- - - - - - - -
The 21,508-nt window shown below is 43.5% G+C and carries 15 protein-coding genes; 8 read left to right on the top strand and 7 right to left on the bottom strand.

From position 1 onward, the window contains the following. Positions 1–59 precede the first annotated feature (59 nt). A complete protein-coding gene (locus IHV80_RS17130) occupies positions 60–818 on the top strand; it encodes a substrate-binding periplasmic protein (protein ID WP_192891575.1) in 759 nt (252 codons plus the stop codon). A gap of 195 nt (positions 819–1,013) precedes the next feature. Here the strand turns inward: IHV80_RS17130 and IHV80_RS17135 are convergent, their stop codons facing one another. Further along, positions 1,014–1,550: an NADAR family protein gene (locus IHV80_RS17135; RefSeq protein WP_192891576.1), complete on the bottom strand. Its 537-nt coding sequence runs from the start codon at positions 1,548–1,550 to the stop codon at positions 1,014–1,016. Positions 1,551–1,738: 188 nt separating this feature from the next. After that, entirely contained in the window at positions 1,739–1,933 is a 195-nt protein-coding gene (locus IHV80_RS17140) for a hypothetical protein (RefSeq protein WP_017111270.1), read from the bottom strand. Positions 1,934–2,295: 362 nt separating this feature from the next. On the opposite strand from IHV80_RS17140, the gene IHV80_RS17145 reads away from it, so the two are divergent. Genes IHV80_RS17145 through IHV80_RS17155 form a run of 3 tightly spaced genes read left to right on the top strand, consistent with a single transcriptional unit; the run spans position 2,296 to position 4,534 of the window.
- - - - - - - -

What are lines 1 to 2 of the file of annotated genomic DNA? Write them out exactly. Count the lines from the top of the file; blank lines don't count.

The 21,508-nt window shown below is 43.5% G+C and carries 15 protein-coding genes; 8 read left to right on the top strand and 7 right to left on the bottom strand.

From position 1 onward, the window contains the following. Positions 1–59 precede the first annotated feature (59 nt). A complete protein-coding gene (locus IHV80_RS17130) occupies positions 60–818 on the top strand; it encodes a substrate-binding periplasmic protein (protein ID WP_192891575.1) in 759 nt (252 codons plus the stop codon). A gap of 195 nt (positions 819–1,013) precedes the next feature. Here the strand turns inward: IHV80_RS17130 and IHV80_RS17135 are convergent, their stop codons facing one another. Further along, positions 1,014–1,550: an NADAR family protein gene (locus IHV80_RS17135; RefSeq protein WP_192891576.1), complete on the bottom strand. Its 537-nt coding sequence runs from the start codon at positions 1,548–1,550 to the stop codon at positions 1,014–1,016. Positions 1,551–1,738: 188 nt separating this feature from the next. After that, entirely contained in the window at positions 1,739–1,933 is a 195-nt protein-coding gene (locus IHV80_RS17140) for a hypothetical protein (RefSeq protein WP_017111270.1), read from the bottom strand. Positions 1,934–2,295: 362 nt separating this feature from the next. On the opposite strand from IHV80_RS17140, the gene IHV80_RS17145 reads away from it, so the two are divergent. Genes IHV80_RS17145 through IHV80_RS17155 form a run of 3 tightly spaced genes read left to right on the top strand, consistent with a single transcriptional unit; the run spans position 2,296 to position 4,534 of the window.